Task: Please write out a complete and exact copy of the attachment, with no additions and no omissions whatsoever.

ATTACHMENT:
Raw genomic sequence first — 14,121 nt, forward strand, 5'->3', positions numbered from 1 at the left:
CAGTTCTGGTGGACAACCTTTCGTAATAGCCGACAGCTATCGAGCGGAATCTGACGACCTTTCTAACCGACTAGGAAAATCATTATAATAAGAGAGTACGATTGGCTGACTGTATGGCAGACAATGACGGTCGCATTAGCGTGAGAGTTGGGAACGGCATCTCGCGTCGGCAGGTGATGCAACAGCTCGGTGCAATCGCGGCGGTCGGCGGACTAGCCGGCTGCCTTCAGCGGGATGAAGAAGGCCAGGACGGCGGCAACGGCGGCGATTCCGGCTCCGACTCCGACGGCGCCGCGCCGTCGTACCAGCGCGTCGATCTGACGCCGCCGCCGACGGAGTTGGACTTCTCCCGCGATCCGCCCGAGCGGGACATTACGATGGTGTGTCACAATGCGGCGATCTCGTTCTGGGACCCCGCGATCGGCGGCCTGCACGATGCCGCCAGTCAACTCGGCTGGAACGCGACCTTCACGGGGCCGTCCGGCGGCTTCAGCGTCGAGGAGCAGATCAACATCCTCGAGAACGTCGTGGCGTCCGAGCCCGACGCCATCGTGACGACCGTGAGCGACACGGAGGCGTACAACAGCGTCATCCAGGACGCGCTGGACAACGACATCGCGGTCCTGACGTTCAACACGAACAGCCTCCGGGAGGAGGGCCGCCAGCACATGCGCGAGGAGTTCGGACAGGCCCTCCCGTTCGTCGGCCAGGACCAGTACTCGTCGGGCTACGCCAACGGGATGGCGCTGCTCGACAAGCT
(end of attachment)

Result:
Raw genomic sequence first — 14,121 nt, forward strand, 5'->3', positions numbered from 1 at the left:
CAGTTCTGGTGGACAACCTTTCGTAATAGCCGACAGCTATCGAGCGGAATCTGACGACCTTTCTAACCGACTAGGAAAATCATTATAATAAGAGAGTACGATTGGCTGACTGTATGGCAGACAATGACGGTCGCATTAGCGTGAGAGTTGGGAACGGCATCTCGCGTCGGCAGGTGATGCAACAGCTCGGTGCAATCGCGGCGGTCGGCGGACTAGCCGGCTGCCTTCAGCGGGATGAAGAAGGCCAGGACGGCGGCAACGGCGGCGATTCCGGCTCCGACTCCGACGGCGCCGCGCCGTCGTACCAGCGCGTCGATCTGACGCCGCCGCCGACGGAGTTGGACTTCTCCCGCGATCCGCCCGAGCGGGACATTACGATGGTGTGTCACAATGCGGCGATCTCGTTCTGGGACCCCGCGATCGGCGGCCTGCACGATGCCGCCAGTCAACTCGGCTGGAACGCGACCTTCACGGGGCCGTCCGGCGGCTTCAGCGTCGAGGAGCAGATCAACATCCTCGAGAACGTCGTGGCGTCCGAGCCCGACGCCATCGTGACGACCGTGAGCGACACGGAGGCGTACAACAGCGTCATCCAGGACGCGCTGGACAACGACATCGCGGTCCTGACGTTCAACACGAACAGCCTCCGGGAGGAGGGCCGCCAGCACATGCGCGAGGAGTTCGGACAGGCCCTCCCGTTCGTCGGCCAGGACCAGTACTCGTCGGGCTACGCCAACGGGATGGCGCTGCTCGACAAGCT